We will see that the 3D plot of $$x^2 + (y+zi)^2 = 1$$ contains a circle and a hyperbola, where $$i$$ is the imaginary number. Beyond the visuals, this helps us understand the (complex) eigenvalues of real matrices.

If we expand out $$x^2+(y+zi)^2 = 1$$ in real and imaginary parts, we get

\begin{align*} &\text{Real Part:} &x^2 + y^2 - z^2 &= 1, \\ &\text{Imaginary Part:} &yz &= 0. \end{align*}

From $$yz=0$$ we get two cases.

\begin{align*} \text{Case 1: }y&=0 \text{ and so } x^2-z^2 = 1\\ \text{Case 2: }z&=0 \text{ and so } x^2+y^2 = 1 \end{align*}

Case 1 nets us a hyperbola in the $$xz$$-plane. Case 2 nets us a unit circle in the $$xy$$-plane.

You can check out the plot at desmos.

Eigenvalues and dynamical systems

Why might we care about this beyond the visuals? This sort of graph often comes up when we’re trying to understand the (complex) eigenvalues of a real matrix that depends on a real parameter. For example, consider the matrix

$M(\mu) = \begin{bmatrix} 0 & 1+\mu \\ 1-\mu & 0 \end{bmatrix}$

for some real parameter $$\mu$$. The eigenvalues $$\lambda$$ of $$M$$ satisify the equation $$\mu^2 + \lambda^2 = 1.$$ Letting $$\mu = x$$ and $$\lambda = y+zi$$ recovers the plot of $$x^2 + (y+iz)^2 = 1.$$

Just from looking at the plot, we see that

\begin{align*} \mu < -1&: M(\mu) \text{ has a pair of complex conjugate eigenvalues} \\ \mu = -1&: M(\mu) \text{ only has one eigenvalue}, \lambda = 0 \\ 0< \mu < 1&: M(\mu) \text{ has one +ve and one -ve eigenvalue} \\ \mu = 1&: M(\mu) \text{ only has one eigenvalue}, \lambda = 0 \\ \mu > 1&: M(\mu) \text{ has a pair of complex conjugate eigenvalues} \end{align*}

We are sometimes interested in the magnitude of the eigenvalues. We can see that $$\vert \lambda \vert = \sqrt{y^2+z^2}$$ is the radius of the $$yz$$-plane. Again just from the plot we can guess / see that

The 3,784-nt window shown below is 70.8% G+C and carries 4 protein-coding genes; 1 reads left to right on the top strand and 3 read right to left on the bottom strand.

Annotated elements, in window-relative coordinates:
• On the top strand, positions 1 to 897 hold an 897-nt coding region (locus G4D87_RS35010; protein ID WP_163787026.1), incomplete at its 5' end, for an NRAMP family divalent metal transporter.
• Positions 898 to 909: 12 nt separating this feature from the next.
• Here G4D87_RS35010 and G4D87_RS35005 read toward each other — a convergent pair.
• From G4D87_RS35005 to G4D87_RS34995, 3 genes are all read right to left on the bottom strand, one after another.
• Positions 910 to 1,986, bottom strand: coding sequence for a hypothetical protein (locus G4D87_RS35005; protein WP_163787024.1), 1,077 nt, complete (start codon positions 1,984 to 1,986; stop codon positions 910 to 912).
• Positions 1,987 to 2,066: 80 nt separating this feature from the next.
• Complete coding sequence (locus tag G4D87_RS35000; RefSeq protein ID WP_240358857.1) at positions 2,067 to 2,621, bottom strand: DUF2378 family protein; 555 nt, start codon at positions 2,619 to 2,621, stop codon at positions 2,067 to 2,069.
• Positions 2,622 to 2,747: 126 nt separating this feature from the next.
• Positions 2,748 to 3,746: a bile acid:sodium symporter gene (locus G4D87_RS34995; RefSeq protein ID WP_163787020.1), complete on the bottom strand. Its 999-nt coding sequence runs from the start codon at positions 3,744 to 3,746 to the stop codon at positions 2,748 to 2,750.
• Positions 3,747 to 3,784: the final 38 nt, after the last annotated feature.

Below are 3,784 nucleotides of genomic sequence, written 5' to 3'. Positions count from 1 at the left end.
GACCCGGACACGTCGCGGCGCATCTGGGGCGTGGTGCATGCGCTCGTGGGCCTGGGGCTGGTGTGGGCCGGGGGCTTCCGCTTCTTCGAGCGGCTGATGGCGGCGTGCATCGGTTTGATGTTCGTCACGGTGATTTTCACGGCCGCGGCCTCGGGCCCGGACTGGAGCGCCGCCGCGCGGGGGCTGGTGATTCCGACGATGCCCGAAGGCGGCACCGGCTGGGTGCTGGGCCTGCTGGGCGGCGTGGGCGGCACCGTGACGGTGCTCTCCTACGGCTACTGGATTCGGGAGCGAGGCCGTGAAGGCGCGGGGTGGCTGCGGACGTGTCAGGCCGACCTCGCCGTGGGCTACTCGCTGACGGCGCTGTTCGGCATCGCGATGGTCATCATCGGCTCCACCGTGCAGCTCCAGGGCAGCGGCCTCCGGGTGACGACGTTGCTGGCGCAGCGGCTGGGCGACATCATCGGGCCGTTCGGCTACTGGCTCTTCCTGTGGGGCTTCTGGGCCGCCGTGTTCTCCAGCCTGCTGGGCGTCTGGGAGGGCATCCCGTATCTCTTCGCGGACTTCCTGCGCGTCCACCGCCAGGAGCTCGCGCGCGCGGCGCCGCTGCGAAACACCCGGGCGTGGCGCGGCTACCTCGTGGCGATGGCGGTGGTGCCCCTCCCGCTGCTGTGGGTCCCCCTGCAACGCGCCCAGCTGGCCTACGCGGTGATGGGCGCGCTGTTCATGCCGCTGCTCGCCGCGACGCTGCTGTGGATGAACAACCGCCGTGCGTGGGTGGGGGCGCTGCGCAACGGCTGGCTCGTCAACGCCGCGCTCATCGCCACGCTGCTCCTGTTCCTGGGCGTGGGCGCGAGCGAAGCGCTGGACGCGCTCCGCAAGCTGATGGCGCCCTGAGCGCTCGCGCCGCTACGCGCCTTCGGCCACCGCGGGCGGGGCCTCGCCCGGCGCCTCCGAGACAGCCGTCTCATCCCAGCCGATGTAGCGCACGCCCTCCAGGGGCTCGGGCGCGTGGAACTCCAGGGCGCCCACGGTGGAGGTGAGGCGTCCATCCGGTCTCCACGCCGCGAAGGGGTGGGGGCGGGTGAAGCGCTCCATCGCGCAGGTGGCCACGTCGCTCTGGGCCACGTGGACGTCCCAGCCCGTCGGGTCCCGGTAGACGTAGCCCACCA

\begin{align*} \vert\lambda\vert\leq1 &\iff \mu \in [-\sqrt{2}, \sqrt{2}], \\ \vert\lambda\vert<1 &\iff \mu \in (-\sqrt{2}, \sqrt{2}) \backslash \{0\}. \end{align*}

Understanding of the eigenvalues of $$M(\mu)$$ is generally useful if $$M(\mu)$$ shows up in a dynamical system. For example let’s consider the system $$\mathbf{v}_{n+1} = M(\mu)^2 \mathbf{v}_n$$, then

\begin{align*} \mathbf{v}_{n+1} &= M(\mu)^2\begin{bmatrix} x \\ y \end{bmatrix} \\ &=\begin{bmatrix} 0 & 1+\mu \\ 1-\mu & 0 \end{bmatrix}\begin{bmatrix} 0 & 1+\mu \\ 1-\mu & 0 \end{bmatrix}\begin{bmatrix} x \\ y \end{bmatrix} \\ &=\begin{bmatrix} 0 & 1+\mu \\ 1-\mu & 0 \end{bmatrix}\begin{bmatrix} (1+\mu)y \\ (1-\mu)x \end{bmatrix}\\ &= (1-\mu^2) \begin{bmatrix} x \\ y \end{bmatrix} \\ &= (1-\mu^2)\mathbf{v}_n. \end{align*}

Curiously, we see that the origin is a stable fixed point if and only if $$\vert1-\mu^2\vert \leq 1$$, which is equivalent to $$\mu \in [-2,2]$$ as well as $$\vert\lambda\vert \leq 1$$. Similarly, the origin is an asymptotically stable fixed point if and only if $$\vert 1-\mu^2\vert < 1$$ if and only if $$\vert \lambda \vert < 1.$$ This hints at a relationship between eigenvalues and stability.

More examples

Consider the matrix

$M(\mu) = \begin{bmatrix} 1 & \mu \\ 1 & 1 \end{bmatrix}.$

We can notice a couple of things immediately. When $$\mu=1$$, $$M(\mu)$$ is degenerate and so has a zero eigenvalue. When $$\mu=0$$, $$M(\mu)$$ is a shear matrix with only one eigenvalue $$\lambda = 1$$. As shear matrices live on the boundary of diagonalisable and non-diagonalisable matrices, we can reasonably further guess that if $$\mu<0$$ then $$M(\mu)$$ has complex conjugate eigenvalues and if $$\mu>0$$ then $$(M\mu)$$ has real eigenvalues.

Concretely, considering the eigenvalue equation $$\lambda^2 - 2\lambda + (1-\mu) = 0$$ and letting $$\mu=x$$ and $$\lambda=y+zi$$ and re-arranging terms we get

$\left((y+zi)-1\right)^2=x.$

By splitting into real parts and imaginary parts and re-arranging terms we get

\begin{align*} &\text{Real Part:} &(y-1)^2 - z^2 &= x, \\ &\text{Imaginary Part:} &(y-1)z &= 0. \end{align*}

Again we have two cases

\begin{align*} \text{Case 1: }y&=1 \text{ and so } -z^2 = x\\ \text{Case 2: }z&=0 \text{ and so } (y-1)^2 = 0 \end{align*}

Case 1 nets us a parabola in the $$xz$$-plane while Case 2 nets us a parabola in the $$xy$$-plane. Finally, we arrive at the plot.

You can create these sort of plots for any other 2 by 2 matrix that depends on one real parameter using a desmos calculator I made.